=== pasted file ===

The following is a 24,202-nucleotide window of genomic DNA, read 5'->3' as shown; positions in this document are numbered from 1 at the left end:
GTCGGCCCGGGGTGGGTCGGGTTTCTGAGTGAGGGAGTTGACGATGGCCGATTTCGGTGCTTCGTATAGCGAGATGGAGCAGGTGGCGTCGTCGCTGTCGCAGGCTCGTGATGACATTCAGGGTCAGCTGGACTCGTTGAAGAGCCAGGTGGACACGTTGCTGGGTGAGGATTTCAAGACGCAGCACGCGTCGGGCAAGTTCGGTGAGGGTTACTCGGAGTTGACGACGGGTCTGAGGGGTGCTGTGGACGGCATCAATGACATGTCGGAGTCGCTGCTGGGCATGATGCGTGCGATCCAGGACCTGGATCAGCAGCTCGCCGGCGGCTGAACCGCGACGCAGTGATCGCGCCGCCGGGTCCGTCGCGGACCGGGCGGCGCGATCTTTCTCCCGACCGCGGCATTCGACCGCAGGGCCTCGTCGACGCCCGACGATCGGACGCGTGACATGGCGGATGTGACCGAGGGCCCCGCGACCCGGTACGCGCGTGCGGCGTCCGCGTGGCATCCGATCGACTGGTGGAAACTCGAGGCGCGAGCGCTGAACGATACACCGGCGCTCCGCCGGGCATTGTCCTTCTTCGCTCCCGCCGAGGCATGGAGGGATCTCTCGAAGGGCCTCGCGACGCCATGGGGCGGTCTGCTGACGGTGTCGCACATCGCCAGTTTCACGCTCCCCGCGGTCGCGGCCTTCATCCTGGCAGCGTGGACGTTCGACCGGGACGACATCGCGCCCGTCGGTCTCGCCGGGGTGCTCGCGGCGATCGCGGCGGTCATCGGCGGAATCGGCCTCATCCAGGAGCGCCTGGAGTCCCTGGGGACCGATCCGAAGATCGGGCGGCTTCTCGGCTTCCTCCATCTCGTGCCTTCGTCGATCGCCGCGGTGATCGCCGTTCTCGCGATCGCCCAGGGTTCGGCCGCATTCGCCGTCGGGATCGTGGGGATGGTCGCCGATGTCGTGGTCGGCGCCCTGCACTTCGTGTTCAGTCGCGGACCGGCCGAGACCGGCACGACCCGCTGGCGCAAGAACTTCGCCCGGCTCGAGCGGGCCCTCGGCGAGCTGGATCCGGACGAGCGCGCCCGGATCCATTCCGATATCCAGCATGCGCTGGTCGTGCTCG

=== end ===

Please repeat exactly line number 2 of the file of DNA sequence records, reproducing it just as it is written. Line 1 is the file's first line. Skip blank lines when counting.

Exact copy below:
GTCGGCCCGGGGTGGGTCGGGTTTCTGAGTGAGGGAGTTGACGATGGCCGATTTCGGTGCTTCGTATAGCGAGATGGAGCAGGTGGCGTCGTCGCTGTCGCAGGCTCGTGATGACATTCAGGGTCAGCTGGACTCGTTGAAGAGCCAGGTGGACACGTTGCTGGGTGAGGATTTCAAGACGCAGCACGCGTCGGGCAAGTTCGGTGAGGGTTACTCGGAGTTGACGACGGGTCTGAGGGGTGCTGTGGACGGCATCAATGACATGTCGGAGTCGCTGCTGGGCATGATGCGTGCGATCCAGGACCTGGATCAGCAGCTCGCCGGCGGCTGAACCGCGACGCAGTGATCGCGCCGCCGGGTCCGTCGCGGACCGGGCGGCGCGATCTTTCTCCCGACCGCGGCATTCGACCGCAGGGCCTCGTCGACGCCCGACGATCGGACGCGTGACATGGCGGATGTGACCGAGGGCCCCGCGACCCGGTACGCGCGTGCGGCGTCCGCGTGGCATCCGATCGACTGGTGGAAACTCGAGGCGCGAGCGCTGAACGATACACCGGCGCTCCGCCGGGCATTGTCCTTCTTCGCTCCCGCCGAGGCATGGAGGGATCTCTCGAAGGGCCTCGCGACGCCATGGGGCGGTCTGCTGACGGTGTCGCACATCGCCAGTTTCACGCTCCCCGCGGTCGCGGCCTTCATCCTGGCAGCGTGGACGTTCGACCGGGACGACATCGCGCCCGTCGGTCTCGCCGGGGTGCTCGCGGCGATCGCGGCGGTCATCGGCGGAATCGGCCTCATCCAGGAGCGCCTGGAGTCCCTGGGGACCGATCCGAAGATCGGGCGGCTTCTCGGCTTCCTCCATCTCGTGCCTTCGTCGATCGCCGCGGTGATCGCCGTTCTCGCGATCGCCCAGGGTTCGGCCGCATTCGCCGTCGGGATCGTGGGGATGGTCGCCGATGTCGTGGTCGGCGCCCTGCACTTCGTGTTCAGTCGCGGACCGGCCGAGACCGGCACGACCCGCTGGCGCAAGAACTTCGCCCGGCTCGAGCGGGCCCTCGGCGAGCTGGATCCGGACGAGCGCGCCCGGATCCATTCCGATATCCAGCATGCGCTGGTCGTGCTCG